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About mbanu

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    Dao Bum
  1. Virtue is...

    A Taoist shouldn't have any virtues. Te as virtue is a bit misleading. It means virtue as in "by virtue of". Te is the manifestation of a thing's original nature. When a thing is in accordance with Tao, Te is the natural consequence. Dogs bark by virtue of their being dogs. One could say it is a part of their Te. However, to transform barking into one of the Canine Virtues would be a mistake.
  2. You could become an urban hermit. Move to a city where you don't know anyone. Live alone in an area with indifferent neighbors. Change your phone number and don't forward the contact info to friends and relatives. Get rid of your internet connection. Get a job where you work alone and don't interact with the public. Spend your time in places where nobody bothers to linger, or never thinks to look for. Why do you want to become a hermit?
  3. Taoist Monastery in America?

    Most of these places are probably just houses in the suburbs. I suspect that Taoist monasteries aren't that hard to start, rather the trouble is in becoming self-supporting.
  4. Why basic knowledge of TCM is always needed

    A lot of practitioners run hot as a byproduct of their training (or perhaps too little grounding?). An understanding of TCM would help them recognize the signs and adapt their diet accordingly.
  5. How to recognise a taoist master

    The best description of a big-m Master, I think, was "The True Man" bit from Thomas Merton's book on Chuang-tzu. Big-m masters are useless, though, because they no longer hold attachments to their students, which make teaching in any sort of meaningful way impossible. Really what most people need are little-m masters, and the ways to recognize them depend on the student's own level of development. Unless a student has reached the state where they can formulate certain questions, the sort of answers a master on a higher rung of the totem pole might give would only lead to suffering, and really aren't necessary for gaining the benefits Daoism can offer. In many ways, Daoism is a lot like a painkiller; being on a stronger dose does not necessarily mean that you have moved up in the world. Really a better thing to study, if one wants to study traits, is to determine how to recognize a Daoist con-artist.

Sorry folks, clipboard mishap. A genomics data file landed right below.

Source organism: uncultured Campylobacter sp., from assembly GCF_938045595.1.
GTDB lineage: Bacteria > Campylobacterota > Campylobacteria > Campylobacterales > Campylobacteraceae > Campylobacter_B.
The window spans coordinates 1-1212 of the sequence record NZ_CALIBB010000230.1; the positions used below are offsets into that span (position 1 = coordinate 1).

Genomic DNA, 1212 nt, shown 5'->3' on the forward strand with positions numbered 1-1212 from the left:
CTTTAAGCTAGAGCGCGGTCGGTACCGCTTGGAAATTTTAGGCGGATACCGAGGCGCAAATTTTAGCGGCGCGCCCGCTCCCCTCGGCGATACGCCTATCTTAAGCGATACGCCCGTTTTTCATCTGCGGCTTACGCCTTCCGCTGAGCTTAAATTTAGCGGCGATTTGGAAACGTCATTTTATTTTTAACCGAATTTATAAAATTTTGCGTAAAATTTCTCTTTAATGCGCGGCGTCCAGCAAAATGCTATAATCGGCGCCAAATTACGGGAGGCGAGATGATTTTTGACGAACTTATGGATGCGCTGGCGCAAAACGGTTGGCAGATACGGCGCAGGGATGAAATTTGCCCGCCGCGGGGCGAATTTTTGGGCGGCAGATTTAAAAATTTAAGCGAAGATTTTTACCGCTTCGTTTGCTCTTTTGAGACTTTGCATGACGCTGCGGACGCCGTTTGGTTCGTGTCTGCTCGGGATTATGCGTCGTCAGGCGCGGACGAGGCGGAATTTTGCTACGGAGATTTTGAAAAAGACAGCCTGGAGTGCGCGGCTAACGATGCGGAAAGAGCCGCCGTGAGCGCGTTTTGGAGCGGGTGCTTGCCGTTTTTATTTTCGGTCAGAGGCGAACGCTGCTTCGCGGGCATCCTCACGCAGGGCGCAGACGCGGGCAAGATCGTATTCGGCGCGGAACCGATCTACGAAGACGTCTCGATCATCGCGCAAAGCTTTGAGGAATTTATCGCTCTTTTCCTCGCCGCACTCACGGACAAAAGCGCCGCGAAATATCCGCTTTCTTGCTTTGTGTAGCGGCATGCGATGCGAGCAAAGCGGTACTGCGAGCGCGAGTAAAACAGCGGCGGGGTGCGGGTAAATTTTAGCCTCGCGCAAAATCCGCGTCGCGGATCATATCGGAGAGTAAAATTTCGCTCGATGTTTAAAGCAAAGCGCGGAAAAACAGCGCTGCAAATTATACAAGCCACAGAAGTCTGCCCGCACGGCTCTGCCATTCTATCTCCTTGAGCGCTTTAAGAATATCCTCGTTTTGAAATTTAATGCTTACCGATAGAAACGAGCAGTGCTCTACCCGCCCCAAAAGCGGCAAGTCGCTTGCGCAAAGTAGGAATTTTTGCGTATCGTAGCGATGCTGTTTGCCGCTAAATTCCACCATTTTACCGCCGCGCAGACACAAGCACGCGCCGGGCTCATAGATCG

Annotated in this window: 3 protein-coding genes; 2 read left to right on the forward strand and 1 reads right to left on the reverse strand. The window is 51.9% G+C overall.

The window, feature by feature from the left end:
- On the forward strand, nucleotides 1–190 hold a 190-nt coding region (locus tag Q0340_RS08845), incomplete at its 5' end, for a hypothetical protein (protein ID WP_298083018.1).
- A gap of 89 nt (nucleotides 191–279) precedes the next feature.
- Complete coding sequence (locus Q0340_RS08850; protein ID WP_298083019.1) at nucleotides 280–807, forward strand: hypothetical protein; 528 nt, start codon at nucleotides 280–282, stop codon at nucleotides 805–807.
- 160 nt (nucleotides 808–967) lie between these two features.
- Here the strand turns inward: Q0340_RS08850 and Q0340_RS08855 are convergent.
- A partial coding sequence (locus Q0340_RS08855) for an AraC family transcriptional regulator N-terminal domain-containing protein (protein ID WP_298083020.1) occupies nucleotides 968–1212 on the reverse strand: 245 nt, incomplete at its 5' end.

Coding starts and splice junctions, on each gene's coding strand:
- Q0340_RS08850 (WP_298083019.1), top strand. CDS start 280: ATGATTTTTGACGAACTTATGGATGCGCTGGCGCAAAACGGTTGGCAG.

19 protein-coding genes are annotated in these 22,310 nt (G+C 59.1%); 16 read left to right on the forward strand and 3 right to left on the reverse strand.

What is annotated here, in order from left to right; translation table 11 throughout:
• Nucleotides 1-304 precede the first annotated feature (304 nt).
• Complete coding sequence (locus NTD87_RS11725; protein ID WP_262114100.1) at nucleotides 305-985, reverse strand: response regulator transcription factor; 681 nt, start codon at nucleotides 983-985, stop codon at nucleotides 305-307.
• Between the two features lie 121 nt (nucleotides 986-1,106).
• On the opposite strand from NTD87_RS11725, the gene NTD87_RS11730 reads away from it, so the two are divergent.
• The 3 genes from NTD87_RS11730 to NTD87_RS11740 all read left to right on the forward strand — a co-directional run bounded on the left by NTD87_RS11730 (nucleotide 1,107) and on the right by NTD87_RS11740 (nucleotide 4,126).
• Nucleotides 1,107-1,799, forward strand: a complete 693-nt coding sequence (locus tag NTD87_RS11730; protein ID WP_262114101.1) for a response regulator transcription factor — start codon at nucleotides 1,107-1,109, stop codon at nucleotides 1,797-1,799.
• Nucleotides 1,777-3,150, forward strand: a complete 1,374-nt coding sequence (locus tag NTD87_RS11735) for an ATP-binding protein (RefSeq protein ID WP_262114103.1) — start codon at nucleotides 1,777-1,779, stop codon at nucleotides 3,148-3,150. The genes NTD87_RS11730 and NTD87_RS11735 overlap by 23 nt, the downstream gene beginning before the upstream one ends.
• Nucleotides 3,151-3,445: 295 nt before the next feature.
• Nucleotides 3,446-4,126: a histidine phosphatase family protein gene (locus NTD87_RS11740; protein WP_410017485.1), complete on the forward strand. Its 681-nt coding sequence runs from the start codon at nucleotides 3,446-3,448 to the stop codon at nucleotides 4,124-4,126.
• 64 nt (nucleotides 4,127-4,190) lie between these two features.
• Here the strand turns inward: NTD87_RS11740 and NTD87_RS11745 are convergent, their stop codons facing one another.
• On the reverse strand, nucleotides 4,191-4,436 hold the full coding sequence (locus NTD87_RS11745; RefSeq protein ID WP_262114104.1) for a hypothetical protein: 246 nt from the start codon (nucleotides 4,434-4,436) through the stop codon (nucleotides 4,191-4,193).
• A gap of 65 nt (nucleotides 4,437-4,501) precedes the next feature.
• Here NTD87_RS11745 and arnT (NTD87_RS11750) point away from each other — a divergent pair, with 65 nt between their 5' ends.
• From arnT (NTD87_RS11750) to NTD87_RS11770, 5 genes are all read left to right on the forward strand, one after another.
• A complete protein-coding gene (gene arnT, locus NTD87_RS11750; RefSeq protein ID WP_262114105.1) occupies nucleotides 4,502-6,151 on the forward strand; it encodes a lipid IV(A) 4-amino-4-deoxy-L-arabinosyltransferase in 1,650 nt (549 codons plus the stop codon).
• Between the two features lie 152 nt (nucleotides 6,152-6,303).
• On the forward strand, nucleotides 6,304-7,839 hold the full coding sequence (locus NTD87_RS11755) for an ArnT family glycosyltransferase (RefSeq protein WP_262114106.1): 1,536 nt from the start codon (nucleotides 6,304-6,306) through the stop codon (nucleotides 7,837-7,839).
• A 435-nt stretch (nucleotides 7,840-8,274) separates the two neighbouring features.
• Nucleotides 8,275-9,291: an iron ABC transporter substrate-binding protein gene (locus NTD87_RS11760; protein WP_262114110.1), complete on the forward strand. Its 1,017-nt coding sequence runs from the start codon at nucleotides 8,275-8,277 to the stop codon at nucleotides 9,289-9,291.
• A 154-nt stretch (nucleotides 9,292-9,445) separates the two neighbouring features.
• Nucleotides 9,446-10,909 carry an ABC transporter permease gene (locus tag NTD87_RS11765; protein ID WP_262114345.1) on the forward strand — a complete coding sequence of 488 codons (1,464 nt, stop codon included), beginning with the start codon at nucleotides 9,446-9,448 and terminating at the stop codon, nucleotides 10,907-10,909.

6. Tao Bums Forum - Growth and development

    I'd find it entertaining if moderation became the norm. This forum was founded, after all, because a certain segment of the HealingTao forums actually enjoyed posts from the Ron Jeremeys of the world, and discussion that wasn't strictly canonical. The reason Kunlun dominates the board is because people delight in arguing. If it weren't Kunlun, it'd be something else. Don't forsake the basics, keep things in perspective, and maybe post an image macro or two. It'll be fine.
  7. Virtue is...

    A Taoist shouldn't have virtues.
  8. Unconditional Love

    I think TTC 6 may be about this subject. I'm a fan, but mostly because Fred Rogers was.
  9. Is KunLun Bogus?

    Kun Lun isn't Taoism, it's just a hobby that's popular among Taoists. Like drinking.
  10. Taoism as a religion

    What makes Taoism seem more appealing? What have been your thoughts on life after death?
  11. Questioning the Path (article re-named)

    Wherever there is life, death is unavoidable. One feeds off the other. Why distinguish between one type of death and another?
  12. donating blood

    Bleeding can be useful under certain circumstances. However, blood loss is usually only a step up from semen loss. That doesn't mean that if you donate blood it's the end of the world, (ladies lose blood quite frequently, and still live to a ripe old age) but I'd be careful of considering blood loss a cure all. The misunderstanding and misapplication of Greek medicine's bloodletting techniques helped lead to Greek medicine's eventual rejection in the West.
  13. What makes an old Lao Tzu more precious than a new Lao Tzu?